Crossing India had consisted of two thousand kilometers of pancake flat driving on the worst roads in the world. Now the roads were well maintained, and within a few miles of crossing the border we began winding through foothills, and then climbing into the mountains. The terrain rapidly transitioned from low, hot plains to grassy valleys, to alpine meadows with crystal clear meandering streams and evergreen forest. Sheena and I were ecstatic. This was the place we’d looked forward to the most when we left our driveway two years ago. We’d made it to the Mountain Kingdom of Nepal.
“It feels like a heavy weight has just been lifted from my chest!” Sheena exclaimed, and then made a joyous squeal. She followed it up with another joyous squeal and I wondered if she would pass out.
It was the same for me, but without the joyous squeals. A sense of great pleasure and adventure had swept over us. Every jagged rock and towering tree was our best friend. Teddy bears danced in the tall grass beside the road, rainbows shot across the late afternoon sky, and a herd of unicorns sipped water from a crystal clear brook. I gave in and let out a joyous squeal of my own.
Within an hour we came to the what we thought would be a shortcut to Kathmandu, and pulled over. A police officer and a few people lingered at a bus stop, so I asked the officer about the road. He verified that it was in fact the fastest way to Kathmandu, although quite mountainous and too narrow to be used by large vehicles.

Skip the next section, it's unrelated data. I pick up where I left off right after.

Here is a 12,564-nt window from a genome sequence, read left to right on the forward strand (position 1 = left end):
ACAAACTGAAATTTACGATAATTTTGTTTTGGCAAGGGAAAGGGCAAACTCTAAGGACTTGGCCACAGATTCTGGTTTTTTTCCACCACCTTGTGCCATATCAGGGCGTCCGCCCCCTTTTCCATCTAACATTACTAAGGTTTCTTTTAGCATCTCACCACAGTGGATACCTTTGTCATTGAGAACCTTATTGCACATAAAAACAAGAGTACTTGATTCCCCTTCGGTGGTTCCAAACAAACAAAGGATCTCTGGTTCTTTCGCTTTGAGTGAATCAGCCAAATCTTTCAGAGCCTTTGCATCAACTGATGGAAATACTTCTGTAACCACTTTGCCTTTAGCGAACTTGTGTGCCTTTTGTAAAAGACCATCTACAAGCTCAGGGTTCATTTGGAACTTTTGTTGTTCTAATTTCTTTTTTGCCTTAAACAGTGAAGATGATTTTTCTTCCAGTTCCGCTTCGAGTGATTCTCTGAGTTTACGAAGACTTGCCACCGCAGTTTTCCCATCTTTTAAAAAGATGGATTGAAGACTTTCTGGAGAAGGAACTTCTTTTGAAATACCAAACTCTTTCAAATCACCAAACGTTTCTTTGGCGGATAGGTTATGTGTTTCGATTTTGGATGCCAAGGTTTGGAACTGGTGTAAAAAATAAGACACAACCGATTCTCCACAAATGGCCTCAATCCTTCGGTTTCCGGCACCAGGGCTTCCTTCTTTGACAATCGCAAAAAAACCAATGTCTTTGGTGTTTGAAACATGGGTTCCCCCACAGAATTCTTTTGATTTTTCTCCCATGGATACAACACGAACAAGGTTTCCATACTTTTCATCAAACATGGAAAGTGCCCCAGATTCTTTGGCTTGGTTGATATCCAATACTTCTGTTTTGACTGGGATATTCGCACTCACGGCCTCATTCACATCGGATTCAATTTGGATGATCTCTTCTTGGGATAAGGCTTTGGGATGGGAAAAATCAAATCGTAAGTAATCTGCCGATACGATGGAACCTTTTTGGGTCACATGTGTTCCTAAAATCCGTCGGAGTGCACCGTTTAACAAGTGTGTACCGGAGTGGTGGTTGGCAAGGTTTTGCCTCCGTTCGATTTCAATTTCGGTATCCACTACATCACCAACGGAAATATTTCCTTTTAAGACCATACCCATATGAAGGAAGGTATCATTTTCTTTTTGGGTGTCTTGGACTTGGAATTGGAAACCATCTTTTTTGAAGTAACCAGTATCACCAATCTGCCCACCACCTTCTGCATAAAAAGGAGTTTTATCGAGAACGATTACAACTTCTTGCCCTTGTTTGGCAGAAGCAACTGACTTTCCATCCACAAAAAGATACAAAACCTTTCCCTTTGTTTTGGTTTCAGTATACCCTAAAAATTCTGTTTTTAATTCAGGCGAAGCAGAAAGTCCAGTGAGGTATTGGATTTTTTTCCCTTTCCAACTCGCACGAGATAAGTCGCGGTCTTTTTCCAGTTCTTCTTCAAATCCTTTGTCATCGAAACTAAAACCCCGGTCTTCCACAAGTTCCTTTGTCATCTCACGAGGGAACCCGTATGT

For lovers of the mountains, Nepal is heaven on Earth. In Arizona we drive 130 miles from Phoenix to Flagstaff, ascending the Mogollon rim, which brings us from the southern deserts into the northern mountains—an elevation gain of about a vertical mile. We brag about this quick transition and how it gives Arizona such a wide variety of climates in such a short distance. In Nepal, over the same 130 miles the elevation rises from 193 to 29,021 feet, a change of five and a half vertical miles. Nepal is quite literally the most extreme country in the world.
Before long the road snaked its way onto a steep upward-jutting mountain spine and began spiraling into the sky. At the edge of each hairpin turn the road gave way to a sheer cliff. It was steep enough that our old engine wouldn’t have been able to pull us up; the upgrade had paid itself off on the first day in the Himalayas. By the time we crossed the summit and began winding down the other side into the Kathmandu valley the sun had set and darkness had fallen. We wound our way along the steep one-lane road, a rocky wall to our left, and a black abyss to our right.